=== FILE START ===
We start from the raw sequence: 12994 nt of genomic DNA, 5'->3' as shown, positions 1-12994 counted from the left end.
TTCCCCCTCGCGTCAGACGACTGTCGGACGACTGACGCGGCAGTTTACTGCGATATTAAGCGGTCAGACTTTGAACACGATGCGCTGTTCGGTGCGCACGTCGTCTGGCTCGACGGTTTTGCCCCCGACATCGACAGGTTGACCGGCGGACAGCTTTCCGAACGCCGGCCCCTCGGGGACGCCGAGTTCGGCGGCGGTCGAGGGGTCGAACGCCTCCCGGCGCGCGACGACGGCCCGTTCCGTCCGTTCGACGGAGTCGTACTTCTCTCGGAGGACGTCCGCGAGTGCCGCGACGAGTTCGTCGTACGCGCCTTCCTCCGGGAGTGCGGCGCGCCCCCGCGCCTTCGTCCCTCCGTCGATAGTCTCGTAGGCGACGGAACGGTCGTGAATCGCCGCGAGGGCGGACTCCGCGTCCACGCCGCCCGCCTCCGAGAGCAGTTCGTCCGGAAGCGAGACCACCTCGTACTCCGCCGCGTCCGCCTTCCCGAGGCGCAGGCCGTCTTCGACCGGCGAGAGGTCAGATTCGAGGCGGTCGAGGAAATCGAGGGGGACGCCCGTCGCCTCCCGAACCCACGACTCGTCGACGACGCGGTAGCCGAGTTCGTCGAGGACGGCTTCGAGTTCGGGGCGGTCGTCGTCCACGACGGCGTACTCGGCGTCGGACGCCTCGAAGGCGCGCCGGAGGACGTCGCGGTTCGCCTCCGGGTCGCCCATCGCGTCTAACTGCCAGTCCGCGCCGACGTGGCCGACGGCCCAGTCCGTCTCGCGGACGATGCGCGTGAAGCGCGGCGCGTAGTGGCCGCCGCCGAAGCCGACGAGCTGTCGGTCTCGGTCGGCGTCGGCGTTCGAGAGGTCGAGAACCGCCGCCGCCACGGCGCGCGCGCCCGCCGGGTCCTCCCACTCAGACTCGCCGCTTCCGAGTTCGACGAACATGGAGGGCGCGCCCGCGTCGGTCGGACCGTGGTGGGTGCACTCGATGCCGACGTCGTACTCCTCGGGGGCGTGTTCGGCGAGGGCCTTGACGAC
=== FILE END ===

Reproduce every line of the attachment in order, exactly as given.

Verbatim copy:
We start from the raw sequence: 12994 nt of genomic DNA, 5'->3' as shown, positions 1-12994 counted from the left end.
TTCCCCCTCGCGTCAGACGACTGTCGGACGACTGACGCGGCAGTTTACTGCGATATTAAGCGGTCAGACTTTGAACACGATGCGCTGTTCGGTGCGCACGTCGTCTGGCTCGACGGTTTTGCCCCCGACATCGACAGGTTGACCGGCGGACAGCTTTCCGAACGCCGGCCCCTCGGGGACGCCGAGTTCGGCGGCGGTCGAGGGGTCGAACGCCTCCCGGCGCGCGACGACGGCCCGTTCCGTCCGTTCGACGGAGTCGTACTTCTCTCGGAGGACGTCCGCGAGTGCCGCGACGAGTTCGTCGTACGCGCCTTCCTCCGGGAGTGCGGCGCGCCCCCGCGCCTTCGTCCCTCCGTCGATAGTCTCGTAGGCGACGGAACGGTCGTGAATCGCCGCGAGGGCGGACTCCGCGTCCACGCCGCCCGCCTCCGAGAGCAGTTCGTCCGGAAGCGAGACCACCTCGTACTCCGCCGCGTCCGCCTTCCCGAGGCGCAGGCCGTCTTCGACCGGCGAGAGGTCAGATTCGAGGCGGTCGAGGAAATCGAGGGGGACGCCCGTCGCCTCCCGAACCCACGACTCGTCGACGACGCGGTAGCCGAGTTCGTCGAGGACGGCTTCGAGTTCGGGGCGGTCGTCGTCCACGACGGCGTACTCGGCGTCGGACGCCTCGAAGGCGCGCCGGAGGACGTCGCGGTTCGCCTCCGGGTCGCCCATCGCGTCTAACTGCCAGTCCGCGCCGACGTGGCCGACGGCCCAGTCCGTCTCGCGGACGATGCGCGTGAAGCGCGGCGCGTAGTGGCCGCCGCCGAAGCCGACGAGCTGTCGGTCTCGGTCGGCGTCGGCGTTCGAGAGGTCGAGAACCGCCGCCGCCACGGCGCGCGCGCCCGCCGGGTCCTCCCACTCAGACTCGCCGCTTCCGAGTTCGACGAACATGGAGGGCGCGCCCGCGTCGGTCGGACCGTGGTGGGTGCACTCGATGCCGACGTCGTACTCCTCGGGGGCGTGTTCGGCGAGGGCCTTGACGAC